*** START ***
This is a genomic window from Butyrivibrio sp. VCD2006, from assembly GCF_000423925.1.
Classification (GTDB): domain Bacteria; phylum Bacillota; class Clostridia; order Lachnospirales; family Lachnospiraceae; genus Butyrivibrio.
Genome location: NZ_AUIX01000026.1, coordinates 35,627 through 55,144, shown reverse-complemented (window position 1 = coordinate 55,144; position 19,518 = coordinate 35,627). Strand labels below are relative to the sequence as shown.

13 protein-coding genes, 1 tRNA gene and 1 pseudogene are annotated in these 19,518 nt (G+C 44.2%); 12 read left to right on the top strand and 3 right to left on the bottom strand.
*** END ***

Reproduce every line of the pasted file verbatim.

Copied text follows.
This is a genomic window from Butyrivibrio sp. VCD2006, from assembly GCF_000423925.1.
Classification (GTDB): domain Bacteria; phylum Bacillota; class Clostridia; order Lachnospirales; family Lachnospiraceae; genus Butyrivibrio.
Genome location: NZ_AUIX01000026.1, coordinates 35,627 through 55,144, shown reverse-complemented (window position 1 = coordinate 55,144; position 19,518 = coordinate 35,627). Strand labels below are relative to the sequence as shown.

13 protein-coding genes, 1 tRNA gene and 1 pseudogene are annotated in these 19,518 nt (G+C 44.2%); 12 read left to right on the top strand and 3 right to left on the bottom strand.